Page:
TAILS OF A TRAVELLING CAT
Greetings, humans! And here I am, back with Day 2. As promised, we are off to Krakow (pronounced Krak-uff). We boarded the 8:15 train and settled down for a four and a half hour journey. It was rather long, but we found ways to occupy ourselves such as observing the beautiful countryside and eating food, an important use of one’s time, I suppose, if one does in fact need to eat. I, however, do not.
The train arrived at Krakow Glowny right on time and my humans, in their over-exuberance to leave the station left by the wrong exit and became very confused. Eventually they worked out where they were and where they needed to be, but by this time I had got bored and was taking a cat nap. To access the Old Town (our first stop), we had to cut back through the station and Galleria (a shopping centre). On next stepping into the sunlight, we were in a large open plaza and from here it was but a short walk over to the city defensive wall which was lovely, huge and well preserved (or possibly rebuilt). Within the city wall was St Florian’s Gate, a fancy gate at the crown of the Royal Route. That was quite a good pun actually (or maybe I mean metaphor?). After a few photos, we crossed through the Gate, and were once more outside the wall. Here was the Basilica which we took a look at and a metal model of the wall. Very nice work.
We then re-entered the city wall and started our walk down the Royal Route. There are many, many churches in Krakow which we took a lot of pictures of, as well as other assorted fancy buildings. We reached the end of the Royal Route and entered the Main Square which was pretty large and complete with another church. The square was rather crowded and featured a surprisingly large number of horse drawn carriages and a batten-twirling display by some children. It was quite impressive but I didn’t really understand it, I suppose it’s not a cat thing. There was also a large statue of a dead poet (the statue is not of a dead poet, the poet it is a statue of is now dead in real life – I thought I should just clarify that) and a large building in the middle which might have been the old town hall.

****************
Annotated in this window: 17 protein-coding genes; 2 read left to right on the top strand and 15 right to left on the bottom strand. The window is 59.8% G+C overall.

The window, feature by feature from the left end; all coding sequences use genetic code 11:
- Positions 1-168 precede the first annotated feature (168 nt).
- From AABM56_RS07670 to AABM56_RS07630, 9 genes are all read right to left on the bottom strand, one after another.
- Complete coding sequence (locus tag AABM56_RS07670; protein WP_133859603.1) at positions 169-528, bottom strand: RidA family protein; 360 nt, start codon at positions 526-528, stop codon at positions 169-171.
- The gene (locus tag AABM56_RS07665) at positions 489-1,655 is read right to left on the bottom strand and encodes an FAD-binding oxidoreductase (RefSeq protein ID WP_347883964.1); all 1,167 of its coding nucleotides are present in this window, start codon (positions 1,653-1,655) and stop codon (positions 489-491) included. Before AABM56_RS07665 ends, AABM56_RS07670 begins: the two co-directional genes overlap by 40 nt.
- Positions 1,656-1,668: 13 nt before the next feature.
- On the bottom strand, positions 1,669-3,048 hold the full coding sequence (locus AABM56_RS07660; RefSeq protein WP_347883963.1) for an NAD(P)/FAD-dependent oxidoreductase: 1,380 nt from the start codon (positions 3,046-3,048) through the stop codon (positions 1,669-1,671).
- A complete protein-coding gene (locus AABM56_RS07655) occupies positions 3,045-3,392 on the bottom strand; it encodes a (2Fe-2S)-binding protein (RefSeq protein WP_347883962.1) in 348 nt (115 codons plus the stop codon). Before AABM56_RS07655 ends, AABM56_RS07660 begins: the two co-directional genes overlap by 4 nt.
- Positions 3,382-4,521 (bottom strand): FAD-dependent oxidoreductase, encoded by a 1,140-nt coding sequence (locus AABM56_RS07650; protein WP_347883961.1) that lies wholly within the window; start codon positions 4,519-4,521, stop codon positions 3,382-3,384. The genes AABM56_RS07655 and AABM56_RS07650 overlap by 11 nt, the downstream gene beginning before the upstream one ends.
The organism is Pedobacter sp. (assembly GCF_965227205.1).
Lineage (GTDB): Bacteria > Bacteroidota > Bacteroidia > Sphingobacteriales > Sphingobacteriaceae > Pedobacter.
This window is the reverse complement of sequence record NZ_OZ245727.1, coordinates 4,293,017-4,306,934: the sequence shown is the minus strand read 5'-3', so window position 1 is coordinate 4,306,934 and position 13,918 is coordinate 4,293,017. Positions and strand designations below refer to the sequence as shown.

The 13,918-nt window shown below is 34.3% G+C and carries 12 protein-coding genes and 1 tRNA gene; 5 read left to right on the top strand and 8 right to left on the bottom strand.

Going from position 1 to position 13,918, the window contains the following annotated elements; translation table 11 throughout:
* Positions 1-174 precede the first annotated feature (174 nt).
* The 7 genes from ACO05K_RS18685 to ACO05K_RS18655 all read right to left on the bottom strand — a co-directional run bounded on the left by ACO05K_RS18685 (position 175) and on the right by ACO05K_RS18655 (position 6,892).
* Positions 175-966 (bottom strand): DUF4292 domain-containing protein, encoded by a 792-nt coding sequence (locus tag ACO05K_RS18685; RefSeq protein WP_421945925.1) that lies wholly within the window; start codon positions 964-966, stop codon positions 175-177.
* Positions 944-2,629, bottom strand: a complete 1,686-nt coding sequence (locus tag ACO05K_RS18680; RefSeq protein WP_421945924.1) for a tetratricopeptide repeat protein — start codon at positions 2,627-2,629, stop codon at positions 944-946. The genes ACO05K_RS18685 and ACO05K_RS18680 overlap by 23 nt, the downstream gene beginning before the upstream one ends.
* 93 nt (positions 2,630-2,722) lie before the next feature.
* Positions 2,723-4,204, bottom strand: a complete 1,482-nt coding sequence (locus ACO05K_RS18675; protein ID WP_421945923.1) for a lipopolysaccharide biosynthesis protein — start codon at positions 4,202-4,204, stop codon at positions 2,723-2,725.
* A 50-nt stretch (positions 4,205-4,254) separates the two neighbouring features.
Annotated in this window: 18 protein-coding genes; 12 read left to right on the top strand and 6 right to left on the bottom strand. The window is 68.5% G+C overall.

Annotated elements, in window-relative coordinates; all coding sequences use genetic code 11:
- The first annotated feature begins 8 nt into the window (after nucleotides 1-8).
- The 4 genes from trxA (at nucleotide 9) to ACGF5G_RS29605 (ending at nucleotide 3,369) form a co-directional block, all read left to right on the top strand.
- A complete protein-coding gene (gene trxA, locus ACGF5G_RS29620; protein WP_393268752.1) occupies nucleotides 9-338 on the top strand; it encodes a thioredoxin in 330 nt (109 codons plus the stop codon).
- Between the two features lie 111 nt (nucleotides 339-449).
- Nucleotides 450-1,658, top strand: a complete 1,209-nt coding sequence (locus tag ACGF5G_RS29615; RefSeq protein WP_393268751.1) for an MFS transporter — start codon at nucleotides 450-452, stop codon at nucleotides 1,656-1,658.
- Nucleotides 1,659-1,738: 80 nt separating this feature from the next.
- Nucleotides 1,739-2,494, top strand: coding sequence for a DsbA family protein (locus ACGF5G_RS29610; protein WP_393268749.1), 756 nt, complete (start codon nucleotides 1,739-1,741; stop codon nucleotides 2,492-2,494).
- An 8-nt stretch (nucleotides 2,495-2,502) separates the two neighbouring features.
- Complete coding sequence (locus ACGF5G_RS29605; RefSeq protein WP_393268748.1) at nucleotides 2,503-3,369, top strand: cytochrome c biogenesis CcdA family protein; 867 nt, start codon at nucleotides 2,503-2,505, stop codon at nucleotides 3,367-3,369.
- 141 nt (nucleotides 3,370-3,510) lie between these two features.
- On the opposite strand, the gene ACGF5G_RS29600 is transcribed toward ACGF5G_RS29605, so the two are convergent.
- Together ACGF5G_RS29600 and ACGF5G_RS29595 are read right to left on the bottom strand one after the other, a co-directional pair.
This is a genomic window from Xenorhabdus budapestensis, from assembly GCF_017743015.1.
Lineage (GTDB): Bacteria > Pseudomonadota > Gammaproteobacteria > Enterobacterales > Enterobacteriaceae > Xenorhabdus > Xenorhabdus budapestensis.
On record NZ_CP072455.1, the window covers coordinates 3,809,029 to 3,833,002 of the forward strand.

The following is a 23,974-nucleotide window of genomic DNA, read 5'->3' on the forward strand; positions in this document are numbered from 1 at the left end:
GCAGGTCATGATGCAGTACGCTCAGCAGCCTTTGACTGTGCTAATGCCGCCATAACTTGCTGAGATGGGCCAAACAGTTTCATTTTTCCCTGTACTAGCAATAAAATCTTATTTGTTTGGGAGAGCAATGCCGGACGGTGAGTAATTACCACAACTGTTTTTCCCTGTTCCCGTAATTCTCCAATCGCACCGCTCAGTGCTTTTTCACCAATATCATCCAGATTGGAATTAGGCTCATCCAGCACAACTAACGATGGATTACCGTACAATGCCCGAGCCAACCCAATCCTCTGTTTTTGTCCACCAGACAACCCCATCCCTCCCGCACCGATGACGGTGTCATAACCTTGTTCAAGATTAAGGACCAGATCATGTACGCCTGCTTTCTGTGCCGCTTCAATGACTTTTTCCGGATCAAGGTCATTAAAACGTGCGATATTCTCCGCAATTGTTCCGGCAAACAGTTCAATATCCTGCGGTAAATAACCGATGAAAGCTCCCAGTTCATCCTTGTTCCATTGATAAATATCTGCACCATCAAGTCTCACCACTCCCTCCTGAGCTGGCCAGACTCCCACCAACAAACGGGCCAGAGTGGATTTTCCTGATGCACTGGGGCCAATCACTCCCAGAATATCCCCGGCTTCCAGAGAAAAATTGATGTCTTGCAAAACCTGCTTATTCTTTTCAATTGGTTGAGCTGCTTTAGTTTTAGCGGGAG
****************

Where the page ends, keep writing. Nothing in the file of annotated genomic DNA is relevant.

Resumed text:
We exited the square at the south end and wandered aimlessly while we decided what to do next. A helpful map-sign appeared to inform us we were very close to Wavel Hill, a giant fort on the bank of the River Vistula. The very same River Vistula I thought we had left behind in Warsaw. Alas, no, we had not left it in Warsaw. It was following us! We wandered through a lovely (water-free) park with some perfect trees and benches, we didn’t need to go near the river, we could have stayed here for hours.
But no, my water magnets wanted to go to the giant hill fort by the horrid river. We climbed the slope high up to the fort, where we entered under a portcullis (dangerous!) and began to walk around, unsure of how much was free to enter. As it turned out, quite a lot. We began wandering around the battlements where I was severely disappointed by the total absence of cannons. It’s not a holiday if I don’t get to sit on or in (preferably in) a cannon. I will survive though, this isn’t the only castle fort we are planning to visit on this holiday. The views from the battlements were quite spectacular, even if a lot of them did feature the very large river. We then entered the centre area of the fort, where there was a big cathedral with a golden dome and two very tall green towers, one with a bell and the other with a clock which chimed every quarter of an hour.
We returned to the battlements and saw a very cool tall tower, but unfortunately it seemed one had to pay to enter. My feline desire to be as high as possible at all times was scuppered and I had to make do with looking over the battlements at the puny humans below.